t’s 8:36 pm GMT on the Sunday before St. Patrick’s Day here in Dublin. Nine days ago, I accepted my offer to Yale University’s School of Forestry and Environmental Studies where I’ll pursue a Ph.D. in microbial ecology.
It was 4:30 pm on a Tuesday afternoon in August at Albion College when I made my final decision to apply for the George J. Mitchell Scholarship. After talking through my decision with one of my college housemates, Maria, she said the words that have comforted me in my most delicate ambitions: “Just see what happens.”
When I submitted my application, I didn’t understand the extent of the impact the scholarship would have on me and how quickly it would transform my life. Frequently – and by that, I mean daily – I look back on my short, seemingly insignificant conversation with Maria when I was a senior at Albion. In just one and a half years, my life has changed in so many good, unexpected ways, all because of the experiences and opportunities provided by the Mitchell.
This past February, our Mitchell class had the distinct honor of meeting Senator George J. Mitchell before he flew to the Middle East to fulfill his responsibilities as Special Envoy. From our hour and a half conversation with him, I understand two incredibly important aspects of the Mitchell scholarship. First, although Senator Mitchell spoke of hegemony, and fear, and mistrust, these ideas appeared to dissipate in the room: we Mitchells were in the presence of a maker, creator, believer in true peace. In our short time with him, I came to more deeply understand and hope to incorporate the idea that peace must originate within a peaceful person. And in a world of conflict such as ours, peace is not the first response to violence or disagreement. Second, our scholarship bears the name of George J. Mitchell, a man who has humbly pursued his duties to his country and to our international society, for a reason. When asked if he ever sought these positions as a peace negotiator, Mitchell replied with a smile and admitted that we are all asked of certain responsibilities in our various societies, and, more importantly, it is our role as a global citizen to use our talents for the betterment of humanity. The Mitchell Scholarship is unlike many postgraduate scholarships because it requires its recipients to pledge themselves to a lifetime of humble, honest growth and giving. I’m realizing this more than ever as my final five months in Ireland are upon me.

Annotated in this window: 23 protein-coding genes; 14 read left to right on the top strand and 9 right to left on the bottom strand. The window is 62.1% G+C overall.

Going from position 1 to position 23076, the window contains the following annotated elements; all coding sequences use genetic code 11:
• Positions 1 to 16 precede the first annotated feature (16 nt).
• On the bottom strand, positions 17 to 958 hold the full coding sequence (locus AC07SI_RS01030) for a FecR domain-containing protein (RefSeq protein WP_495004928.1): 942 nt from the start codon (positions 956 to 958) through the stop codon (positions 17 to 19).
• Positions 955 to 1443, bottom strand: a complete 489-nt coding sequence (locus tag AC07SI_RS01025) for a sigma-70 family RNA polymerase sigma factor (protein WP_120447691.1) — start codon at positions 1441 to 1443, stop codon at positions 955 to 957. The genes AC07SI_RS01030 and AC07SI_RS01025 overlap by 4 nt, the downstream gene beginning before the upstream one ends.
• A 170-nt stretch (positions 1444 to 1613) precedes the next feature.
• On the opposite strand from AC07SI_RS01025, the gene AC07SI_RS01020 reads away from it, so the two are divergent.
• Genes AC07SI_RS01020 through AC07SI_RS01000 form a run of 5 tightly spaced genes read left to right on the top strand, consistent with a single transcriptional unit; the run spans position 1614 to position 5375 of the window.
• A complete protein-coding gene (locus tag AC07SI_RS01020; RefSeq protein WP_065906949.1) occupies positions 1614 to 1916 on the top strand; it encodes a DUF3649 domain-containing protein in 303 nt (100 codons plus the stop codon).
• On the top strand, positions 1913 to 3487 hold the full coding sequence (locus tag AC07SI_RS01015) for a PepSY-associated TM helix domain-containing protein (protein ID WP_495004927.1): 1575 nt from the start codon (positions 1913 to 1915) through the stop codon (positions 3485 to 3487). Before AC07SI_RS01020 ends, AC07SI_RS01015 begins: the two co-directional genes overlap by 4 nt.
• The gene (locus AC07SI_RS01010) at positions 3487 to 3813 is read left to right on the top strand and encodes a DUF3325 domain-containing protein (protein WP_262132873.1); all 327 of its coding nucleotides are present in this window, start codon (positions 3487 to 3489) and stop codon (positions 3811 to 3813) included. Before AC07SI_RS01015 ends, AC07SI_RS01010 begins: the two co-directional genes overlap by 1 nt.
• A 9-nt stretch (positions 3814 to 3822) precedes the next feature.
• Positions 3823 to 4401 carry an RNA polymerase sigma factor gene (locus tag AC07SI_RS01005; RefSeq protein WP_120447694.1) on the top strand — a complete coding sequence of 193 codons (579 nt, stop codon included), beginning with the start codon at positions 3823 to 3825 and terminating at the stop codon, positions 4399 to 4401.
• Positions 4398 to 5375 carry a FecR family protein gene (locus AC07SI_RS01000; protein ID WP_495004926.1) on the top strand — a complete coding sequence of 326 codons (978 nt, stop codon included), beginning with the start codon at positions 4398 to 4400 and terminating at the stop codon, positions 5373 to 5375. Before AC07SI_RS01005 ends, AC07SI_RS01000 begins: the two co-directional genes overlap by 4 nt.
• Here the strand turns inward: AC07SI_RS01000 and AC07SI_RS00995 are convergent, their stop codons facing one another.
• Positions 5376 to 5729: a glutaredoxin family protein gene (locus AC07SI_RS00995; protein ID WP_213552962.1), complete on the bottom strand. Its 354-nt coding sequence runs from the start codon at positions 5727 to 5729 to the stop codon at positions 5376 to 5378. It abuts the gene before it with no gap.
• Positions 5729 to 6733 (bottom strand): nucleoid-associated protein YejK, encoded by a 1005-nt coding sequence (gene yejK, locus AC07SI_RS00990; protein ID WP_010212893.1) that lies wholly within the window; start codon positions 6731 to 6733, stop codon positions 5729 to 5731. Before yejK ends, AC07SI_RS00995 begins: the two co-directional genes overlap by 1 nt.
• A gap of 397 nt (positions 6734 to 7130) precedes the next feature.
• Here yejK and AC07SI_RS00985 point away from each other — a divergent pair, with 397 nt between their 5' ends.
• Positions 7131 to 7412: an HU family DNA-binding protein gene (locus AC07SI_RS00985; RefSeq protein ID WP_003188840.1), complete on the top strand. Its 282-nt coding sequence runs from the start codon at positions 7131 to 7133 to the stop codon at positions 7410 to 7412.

I can’t say that I’ve seen the cycle full circle – I perhaps never will. I’ve seen what happens in just one year and six months but I cannot even anticipate the cascading effects this scholarship, this isle, and these scholars will have on my life. Instead, I’ve come to embrace the tenets of the Mitchell scholarship as the duties of my life, wherever it takes me, as it took Senator Mitchell.